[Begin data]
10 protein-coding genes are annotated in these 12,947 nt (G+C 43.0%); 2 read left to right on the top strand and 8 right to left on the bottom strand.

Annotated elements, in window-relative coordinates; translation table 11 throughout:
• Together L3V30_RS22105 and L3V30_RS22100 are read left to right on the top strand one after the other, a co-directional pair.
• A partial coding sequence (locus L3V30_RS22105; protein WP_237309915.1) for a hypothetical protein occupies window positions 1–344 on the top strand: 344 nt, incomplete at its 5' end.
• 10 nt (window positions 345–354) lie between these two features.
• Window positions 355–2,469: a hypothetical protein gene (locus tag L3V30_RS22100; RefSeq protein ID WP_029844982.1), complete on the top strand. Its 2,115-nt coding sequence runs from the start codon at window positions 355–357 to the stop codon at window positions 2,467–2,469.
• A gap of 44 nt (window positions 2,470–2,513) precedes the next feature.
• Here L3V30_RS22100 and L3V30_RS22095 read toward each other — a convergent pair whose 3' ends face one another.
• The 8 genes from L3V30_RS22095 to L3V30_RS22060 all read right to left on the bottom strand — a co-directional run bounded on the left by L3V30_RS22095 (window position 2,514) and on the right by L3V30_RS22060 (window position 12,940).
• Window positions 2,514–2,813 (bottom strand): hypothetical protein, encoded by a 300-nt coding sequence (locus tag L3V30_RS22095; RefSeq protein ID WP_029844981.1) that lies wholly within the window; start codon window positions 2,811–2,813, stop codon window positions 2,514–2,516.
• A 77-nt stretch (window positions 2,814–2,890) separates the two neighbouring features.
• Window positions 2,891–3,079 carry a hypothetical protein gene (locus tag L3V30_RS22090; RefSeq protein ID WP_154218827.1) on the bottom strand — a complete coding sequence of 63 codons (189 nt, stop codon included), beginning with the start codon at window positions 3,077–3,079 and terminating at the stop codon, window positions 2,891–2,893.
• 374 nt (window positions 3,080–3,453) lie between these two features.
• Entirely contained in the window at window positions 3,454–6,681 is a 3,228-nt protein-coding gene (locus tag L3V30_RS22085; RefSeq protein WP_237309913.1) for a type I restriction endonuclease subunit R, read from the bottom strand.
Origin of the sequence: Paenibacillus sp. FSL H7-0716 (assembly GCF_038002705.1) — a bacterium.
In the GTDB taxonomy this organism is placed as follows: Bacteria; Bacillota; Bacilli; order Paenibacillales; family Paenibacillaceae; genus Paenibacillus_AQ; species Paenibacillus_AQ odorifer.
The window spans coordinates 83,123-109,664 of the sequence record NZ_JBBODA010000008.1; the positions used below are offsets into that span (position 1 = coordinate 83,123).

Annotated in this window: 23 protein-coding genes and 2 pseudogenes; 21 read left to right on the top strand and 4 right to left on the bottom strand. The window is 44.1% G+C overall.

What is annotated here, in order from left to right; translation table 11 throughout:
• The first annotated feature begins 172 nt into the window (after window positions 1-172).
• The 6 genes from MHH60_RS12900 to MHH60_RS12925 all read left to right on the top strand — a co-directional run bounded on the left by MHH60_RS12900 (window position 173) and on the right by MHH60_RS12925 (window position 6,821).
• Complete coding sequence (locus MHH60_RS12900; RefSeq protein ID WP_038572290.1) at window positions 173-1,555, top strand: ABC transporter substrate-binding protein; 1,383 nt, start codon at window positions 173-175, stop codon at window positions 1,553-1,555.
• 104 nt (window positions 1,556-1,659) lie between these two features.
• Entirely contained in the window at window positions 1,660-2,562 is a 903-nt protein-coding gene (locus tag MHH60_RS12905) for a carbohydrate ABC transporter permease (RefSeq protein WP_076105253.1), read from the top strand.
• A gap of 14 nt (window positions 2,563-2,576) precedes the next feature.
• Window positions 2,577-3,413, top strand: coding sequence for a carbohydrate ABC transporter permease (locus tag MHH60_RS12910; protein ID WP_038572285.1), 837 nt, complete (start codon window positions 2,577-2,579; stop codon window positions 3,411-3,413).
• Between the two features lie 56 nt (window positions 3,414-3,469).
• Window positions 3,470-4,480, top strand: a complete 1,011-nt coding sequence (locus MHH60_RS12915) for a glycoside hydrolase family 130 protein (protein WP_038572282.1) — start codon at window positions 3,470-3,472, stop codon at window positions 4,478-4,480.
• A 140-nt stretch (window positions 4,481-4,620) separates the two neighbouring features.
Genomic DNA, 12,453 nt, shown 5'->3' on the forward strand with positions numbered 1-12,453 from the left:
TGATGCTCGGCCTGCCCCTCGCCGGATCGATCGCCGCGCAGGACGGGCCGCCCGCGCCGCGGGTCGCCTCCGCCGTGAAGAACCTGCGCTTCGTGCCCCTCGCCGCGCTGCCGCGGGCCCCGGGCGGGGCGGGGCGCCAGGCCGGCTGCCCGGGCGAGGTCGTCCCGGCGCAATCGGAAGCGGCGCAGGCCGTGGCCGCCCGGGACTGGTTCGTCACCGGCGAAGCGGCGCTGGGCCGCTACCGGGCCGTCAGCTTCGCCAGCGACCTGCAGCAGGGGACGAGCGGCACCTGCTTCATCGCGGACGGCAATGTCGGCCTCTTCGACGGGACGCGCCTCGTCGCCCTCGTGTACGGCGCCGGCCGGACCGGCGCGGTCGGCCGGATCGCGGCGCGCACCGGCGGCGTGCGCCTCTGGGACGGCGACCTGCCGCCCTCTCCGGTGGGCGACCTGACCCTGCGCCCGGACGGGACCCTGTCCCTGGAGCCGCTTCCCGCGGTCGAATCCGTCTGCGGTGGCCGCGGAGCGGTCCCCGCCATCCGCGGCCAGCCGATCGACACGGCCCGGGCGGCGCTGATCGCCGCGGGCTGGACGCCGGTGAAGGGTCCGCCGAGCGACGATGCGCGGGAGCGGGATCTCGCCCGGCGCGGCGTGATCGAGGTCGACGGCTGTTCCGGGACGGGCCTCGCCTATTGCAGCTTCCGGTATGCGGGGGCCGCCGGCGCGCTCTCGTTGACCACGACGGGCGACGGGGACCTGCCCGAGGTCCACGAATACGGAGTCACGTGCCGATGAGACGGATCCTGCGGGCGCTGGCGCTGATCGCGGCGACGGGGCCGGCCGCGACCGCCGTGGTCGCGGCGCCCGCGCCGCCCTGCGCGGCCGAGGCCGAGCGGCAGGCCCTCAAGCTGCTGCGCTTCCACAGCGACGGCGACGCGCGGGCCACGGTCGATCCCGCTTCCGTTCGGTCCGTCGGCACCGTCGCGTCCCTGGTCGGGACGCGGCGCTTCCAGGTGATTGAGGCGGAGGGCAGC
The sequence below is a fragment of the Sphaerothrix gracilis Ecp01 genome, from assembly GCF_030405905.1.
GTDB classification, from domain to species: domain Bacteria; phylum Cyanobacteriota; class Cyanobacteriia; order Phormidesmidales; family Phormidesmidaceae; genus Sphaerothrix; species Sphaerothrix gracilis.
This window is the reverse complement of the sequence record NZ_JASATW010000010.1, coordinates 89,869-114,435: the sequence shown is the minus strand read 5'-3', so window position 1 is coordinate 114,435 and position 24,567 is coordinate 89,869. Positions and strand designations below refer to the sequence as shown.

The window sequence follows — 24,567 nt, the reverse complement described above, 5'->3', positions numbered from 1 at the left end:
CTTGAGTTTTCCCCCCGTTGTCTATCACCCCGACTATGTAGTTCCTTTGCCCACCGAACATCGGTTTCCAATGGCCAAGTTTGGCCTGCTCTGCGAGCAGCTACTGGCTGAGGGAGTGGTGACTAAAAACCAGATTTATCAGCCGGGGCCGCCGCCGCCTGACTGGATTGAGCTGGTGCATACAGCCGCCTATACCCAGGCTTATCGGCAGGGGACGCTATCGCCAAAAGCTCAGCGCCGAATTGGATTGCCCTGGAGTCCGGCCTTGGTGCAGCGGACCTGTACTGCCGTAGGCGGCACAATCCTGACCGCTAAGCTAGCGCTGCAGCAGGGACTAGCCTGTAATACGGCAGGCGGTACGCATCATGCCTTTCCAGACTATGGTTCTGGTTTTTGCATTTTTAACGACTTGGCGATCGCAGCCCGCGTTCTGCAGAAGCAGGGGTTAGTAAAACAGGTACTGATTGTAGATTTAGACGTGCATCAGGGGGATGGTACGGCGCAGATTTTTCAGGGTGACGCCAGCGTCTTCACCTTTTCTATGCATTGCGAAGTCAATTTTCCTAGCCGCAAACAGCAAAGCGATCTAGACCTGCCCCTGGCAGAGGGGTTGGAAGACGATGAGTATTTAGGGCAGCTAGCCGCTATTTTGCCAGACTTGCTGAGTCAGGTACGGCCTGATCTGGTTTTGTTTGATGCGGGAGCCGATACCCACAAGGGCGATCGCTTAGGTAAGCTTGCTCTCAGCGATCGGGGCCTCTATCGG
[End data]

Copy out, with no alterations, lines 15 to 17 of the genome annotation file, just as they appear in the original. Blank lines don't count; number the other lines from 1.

Origin of the sequence: Paenibacillus sp. FSL H7-0716 (assembly GCF_038002705.1) — a bacterium.
In the GTDB taxonomy this organism is placed as follows: Bacteria; Bacillota; Bacilli; order Paenibacillales; family Paenibacillaceae; genus Paenibacillus_AQ; species Paenibacillus_AQ odorifer.
The window spans coordinates 83,123-109,664 of the sequence record NZ_JBBODA010000008.1; the positions used below are offsets into that span (position 1 = coordinate 83,123).